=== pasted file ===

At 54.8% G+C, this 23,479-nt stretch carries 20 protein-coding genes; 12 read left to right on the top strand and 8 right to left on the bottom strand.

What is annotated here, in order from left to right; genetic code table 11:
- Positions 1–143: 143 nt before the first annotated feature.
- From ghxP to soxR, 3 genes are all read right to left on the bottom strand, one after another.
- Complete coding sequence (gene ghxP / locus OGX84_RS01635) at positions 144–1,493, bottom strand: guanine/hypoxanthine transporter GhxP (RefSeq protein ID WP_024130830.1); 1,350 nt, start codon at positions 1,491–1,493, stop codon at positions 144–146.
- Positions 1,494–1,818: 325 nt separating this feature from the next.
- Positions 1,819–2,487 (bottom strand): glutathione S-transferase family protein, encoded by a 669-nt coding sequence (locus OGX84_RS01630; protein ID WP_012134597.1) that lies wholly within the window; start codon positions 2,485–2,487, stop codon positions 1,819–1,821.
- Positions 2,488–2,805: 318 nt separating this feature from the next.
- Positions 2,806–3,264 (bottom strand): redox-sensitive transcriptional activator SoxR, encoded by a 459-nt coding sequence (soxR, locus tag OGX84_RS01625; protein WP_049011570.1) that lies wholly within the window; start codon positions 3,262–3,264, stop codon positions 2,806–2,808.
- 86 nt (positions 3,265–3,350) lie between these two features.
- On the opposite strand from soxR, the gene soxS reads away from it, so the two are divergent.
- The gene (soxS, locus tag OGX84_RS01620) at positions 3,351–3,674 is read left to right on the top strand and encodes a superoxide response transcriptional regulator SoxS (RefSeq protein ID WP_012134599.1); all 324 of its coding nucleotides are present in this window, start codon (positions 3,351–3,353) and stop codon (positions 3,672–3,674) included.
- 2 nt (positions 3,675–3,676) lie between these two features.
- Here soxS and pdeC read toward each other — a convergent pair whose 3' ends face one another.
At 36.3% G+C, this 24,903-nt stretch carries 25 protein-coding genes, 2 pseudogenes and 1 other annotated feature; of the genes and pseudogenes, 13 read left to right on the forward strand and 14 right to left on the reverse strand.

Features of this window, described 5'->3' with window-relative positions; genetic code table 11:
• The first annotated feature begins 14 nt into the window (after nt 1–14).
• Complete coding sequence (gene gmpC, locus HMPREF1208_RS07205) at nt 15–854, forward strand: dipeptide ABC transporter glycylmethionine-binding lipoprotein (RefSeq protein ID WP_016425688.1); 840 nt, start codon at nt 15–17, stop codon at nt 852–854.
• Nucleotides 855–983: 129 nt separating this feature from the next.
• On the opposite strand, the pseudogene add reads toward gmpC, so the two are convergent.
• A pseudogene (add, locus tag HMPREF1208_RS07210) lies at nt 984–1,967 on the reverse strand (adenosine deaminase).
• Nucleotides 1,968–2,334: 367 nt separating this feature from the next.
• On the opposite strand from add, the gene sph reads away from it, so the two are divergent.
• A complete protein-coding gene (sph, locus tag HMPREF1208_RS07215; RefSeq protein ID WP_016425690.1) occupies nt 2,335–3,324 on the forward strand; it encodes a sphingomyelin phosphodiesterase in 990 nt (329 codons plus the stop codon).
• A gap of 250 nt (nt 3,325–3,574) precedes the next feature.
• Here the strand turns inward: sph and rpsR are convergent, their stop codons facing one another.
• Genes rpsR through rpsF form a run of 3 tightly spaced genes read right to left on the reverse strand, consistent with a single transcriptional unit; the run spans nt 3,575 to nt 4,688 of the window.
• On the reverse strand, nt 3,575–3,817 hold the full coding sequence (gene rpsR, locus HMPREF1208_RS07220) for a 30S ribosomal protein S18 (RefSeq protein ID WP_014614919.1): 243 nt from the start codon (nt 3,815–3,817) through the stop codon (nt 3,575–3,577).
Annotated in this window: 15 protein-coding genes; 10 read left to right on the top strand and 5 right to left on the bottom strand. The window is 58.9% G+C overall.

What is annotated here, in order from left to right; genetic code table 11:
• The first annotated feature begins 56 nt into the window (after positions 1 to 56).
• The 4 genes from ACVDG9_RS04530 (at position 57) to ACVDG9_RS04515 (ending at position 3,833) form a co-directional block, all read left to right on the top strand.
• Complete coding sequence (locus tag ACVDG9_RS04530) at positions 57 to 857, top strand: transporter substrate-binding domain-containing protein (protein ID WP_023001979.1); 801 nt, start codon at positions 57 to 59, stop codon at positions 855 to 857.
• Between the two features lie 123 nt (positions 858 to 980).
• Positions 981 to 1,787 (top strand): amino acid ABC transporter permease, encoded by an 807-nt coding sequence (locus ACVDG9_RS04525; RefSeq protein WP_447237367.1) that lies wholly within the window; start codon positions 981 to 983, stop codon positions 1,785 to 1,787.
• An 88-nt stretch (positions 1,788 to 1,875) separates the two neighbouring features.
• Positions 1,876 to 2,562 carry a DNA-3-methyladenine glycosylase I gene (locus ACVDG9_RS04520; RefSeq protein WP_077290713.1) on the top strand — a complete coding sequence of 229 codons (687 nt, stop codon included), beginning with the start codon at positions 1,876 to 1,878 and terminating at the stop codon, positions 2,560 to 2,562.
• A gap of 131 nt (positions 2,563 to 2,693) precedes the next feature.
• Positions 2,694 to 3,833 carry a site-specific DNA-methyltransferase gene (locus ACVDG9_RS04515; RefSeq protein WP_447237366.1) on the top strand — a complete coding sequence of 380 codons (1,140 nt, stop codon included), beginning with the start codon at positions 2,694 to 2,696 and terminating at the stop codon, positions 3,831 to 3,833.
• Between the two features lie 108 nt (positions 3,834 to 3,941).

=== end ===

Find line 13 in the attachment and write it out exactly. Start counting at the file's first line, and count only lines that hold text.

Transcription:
- 2 nt (positions 3,675–3,676) lie between these two features.